Head of the EOKA veterans’ association, Thassos Sophocleous has said that his association will file a lawsuit against the British government for human rights abuses during the fight for independence from British colonial rule in 1955-1959. Lawyers in the UK will represent eight EOKA veteran – two women and six men. The papers will be filed by the end of June, he said.
A precedent was set in the cases brought forward by three Kenyans, members of the Mau-Mau tribe that also accused the colonial power of torture during an uprising in Kenya between 1952 and 1963. Although the British government did not accept liability, it paid hefty amounts in compensation, while Foreign Secretary William Hague expressed his “sincere regret” for the torture and ill-treatment that Kenyans suffered under the colonial administration.
The lawyers representing the EOKA veterans, in similar fashion, will attempt to reach an out of court settlement with the British authorities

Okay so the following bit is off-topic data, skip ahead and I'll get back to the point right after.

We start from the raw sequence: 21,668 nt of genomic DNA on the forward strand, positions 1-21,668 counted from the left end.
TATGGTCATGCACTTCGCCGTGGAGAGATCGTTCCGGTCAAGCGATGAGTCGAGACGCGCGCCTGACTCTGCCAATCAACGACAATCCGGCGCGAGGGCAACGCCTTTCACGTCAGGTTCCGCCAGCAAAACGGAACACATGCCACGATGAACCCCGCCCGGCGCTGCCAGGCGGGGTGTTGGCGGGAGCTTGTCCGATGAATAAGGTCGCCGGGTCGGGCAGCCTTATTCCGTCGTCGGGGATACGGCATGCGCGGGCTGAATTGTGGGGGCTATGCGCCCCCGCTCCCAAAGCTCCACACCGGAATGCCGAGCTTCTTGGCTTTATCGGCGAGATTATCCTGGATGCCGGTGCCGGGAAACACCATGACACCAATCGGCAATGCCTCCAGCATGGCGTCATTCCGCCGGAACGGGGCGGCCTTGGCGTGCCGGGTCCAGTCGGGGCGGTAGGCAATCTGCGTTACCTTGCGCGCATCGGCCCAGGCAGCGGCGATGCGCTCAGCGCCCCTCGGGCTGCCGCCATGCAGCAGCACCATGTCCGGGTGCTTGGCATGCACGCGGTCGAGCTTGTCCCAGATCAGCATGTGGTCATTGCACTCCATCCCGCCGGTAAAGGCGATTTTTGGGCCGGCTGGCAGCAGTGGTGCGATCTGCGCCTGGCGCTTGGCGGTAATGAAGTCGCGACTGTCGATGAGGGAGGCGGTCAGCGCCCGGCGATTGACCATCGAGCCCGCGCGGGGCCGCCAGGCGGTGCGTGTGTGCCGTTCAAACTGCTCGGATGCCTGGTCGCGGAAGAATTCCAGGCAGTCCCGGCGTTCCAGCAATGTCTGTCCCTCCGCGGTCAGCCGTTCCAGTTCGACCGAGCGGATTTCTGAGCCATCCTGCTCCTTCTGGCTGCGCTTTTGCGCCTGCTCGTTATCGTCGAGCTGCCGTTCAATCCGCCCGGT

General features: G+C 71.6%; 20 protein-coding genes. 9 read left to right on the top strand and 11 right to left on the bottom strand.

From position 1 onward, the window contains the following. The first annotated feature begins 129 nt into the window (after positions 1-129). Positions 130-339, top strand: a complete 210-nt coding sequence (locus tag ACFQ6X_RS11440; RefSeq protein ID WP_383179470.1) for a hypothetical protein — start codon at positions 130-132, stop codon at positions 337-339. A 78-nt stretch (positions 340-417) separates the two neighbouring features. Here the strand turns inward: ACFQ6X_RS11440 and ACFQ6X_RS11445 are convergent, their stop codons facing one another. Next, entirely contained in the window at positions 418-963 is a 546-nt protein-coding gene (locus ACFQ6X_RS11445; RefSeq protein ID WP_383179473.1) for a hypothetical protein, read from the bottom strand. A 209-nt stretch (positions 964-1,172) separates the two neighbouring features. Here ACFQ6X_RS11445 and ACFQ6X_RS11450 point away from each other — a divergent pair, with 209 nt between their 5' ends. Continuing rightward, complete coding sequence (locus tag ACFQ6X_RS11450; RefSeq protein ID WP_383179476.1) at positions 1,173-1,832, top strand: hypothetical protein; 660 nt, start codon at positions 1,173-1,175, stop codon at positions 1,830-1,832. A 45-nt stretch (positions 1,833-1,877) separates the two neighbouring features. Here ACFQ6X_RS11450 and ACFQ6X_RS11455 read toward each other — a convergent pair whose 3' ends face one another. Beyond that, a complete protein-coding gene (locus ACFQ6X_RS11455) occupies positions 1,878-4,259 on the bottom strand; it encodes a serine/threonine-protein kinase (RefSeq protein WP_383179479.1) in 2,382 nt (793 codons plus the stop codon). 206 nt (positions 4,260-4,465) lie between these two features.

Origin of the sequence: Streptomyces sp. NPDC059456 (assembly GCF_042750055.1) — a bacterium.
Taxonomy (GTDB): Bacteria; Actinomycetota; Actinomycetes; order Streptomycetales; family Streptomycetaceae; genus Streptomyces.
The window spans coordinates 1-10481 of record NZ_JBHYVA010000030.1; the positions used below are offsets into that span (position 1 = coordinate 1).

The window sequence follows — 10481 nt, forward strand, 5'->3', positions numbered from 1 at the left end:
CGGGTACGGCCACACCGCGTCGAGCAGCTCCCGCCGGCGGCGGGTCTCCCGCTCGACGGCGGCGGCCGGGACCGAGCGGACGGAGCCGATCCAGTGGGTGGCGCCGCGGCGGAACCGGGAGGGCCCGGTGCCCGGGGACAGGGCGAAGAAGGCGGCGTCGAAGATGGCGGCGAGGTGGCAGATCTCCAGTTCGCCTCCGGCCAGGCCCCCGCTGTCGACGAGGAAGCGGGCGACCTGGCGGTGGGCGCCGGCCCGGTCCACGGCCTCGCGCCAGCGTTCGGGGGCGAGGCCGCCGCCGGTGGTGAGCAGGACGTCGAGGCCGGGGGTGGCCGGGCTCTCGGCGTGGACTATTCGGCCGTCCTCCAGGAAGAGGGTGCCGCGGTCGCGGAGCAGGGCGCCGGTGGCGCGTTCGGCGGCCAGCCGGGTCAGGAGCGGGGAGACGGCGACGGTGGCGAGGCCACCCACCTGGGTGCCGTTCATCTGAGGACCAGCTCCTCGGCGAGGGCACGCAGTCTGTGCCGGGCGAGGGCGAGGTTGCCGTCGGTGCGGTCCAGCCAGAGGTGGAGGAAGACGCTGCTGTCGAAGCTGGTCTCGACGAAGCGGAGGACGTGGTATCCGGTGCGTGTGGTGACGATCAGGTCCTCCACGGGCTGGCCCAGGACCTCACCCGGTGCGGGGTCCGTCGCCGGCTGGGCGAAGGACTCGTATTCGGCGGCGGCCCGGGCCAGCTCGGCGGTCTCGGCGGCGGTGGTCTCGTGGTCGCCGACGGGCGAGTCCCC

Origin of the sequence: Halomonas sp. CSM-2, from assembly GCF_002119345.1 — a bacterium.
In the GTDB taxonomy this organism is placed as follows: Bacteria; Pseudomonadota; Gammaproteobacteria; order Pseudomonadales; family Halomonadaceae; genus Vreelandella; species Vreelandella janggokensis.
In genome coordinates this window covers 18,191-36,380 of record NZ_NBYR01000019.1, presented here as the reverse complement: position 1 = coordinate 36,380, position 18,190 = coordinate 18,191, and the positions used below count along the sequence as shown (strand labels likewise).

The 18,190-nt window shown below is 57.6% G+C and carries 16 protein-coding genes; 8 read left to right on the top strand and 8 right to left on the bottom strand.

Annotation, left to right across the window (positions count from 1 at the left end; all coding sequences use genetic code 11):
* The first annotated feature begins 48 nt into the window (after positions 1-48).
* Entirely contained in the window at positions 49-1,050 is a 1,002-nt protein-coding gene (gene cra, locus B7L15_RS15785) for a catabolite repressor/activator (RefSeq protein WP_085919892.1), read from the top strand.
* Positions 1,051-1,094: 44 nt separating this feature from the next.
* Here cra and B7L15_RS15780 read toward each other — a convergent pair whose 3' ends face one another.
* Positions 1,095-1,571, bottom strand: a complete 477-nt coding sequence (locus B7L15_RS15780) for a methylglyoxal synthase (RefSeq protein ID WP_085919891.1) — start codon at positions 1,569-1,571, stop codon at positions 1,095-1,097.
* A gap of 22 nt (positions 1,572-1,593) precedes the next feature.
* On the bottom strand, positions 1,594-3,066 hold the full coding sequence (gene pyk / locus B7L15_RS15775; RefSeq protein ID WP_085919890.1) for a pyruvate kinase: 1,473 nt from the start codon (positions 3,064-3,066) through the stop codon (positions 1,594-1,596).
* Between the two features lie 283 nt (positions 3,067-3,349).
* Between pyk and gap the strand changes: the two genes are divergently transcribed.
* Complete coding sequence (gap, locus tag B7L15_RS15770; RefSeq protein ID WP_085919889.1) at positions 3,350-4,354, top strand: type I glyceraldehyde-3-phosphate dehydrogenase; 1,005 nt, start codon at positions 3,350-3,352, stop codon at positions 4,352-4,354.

I believe we are going to win because what we are saying is true and we have all of the evidence,” said Sophocleous.
Declassified official British documents and Red Cross archives allegedly contain evidence of abuses against members of EOKA, lawyers claim. In addition to which, newspaper reports and medical evidence support their claims, Sophocleous has said.
The forthcoming EOKA lawsuit has randomly coincided with the publication of a book titled ‘The End of Empire’ by veteran BBC journalist Martin Bell who served as a conscript in Cyprus during the last two years of the EOKA fighting.
Cyprus Mail, LGC News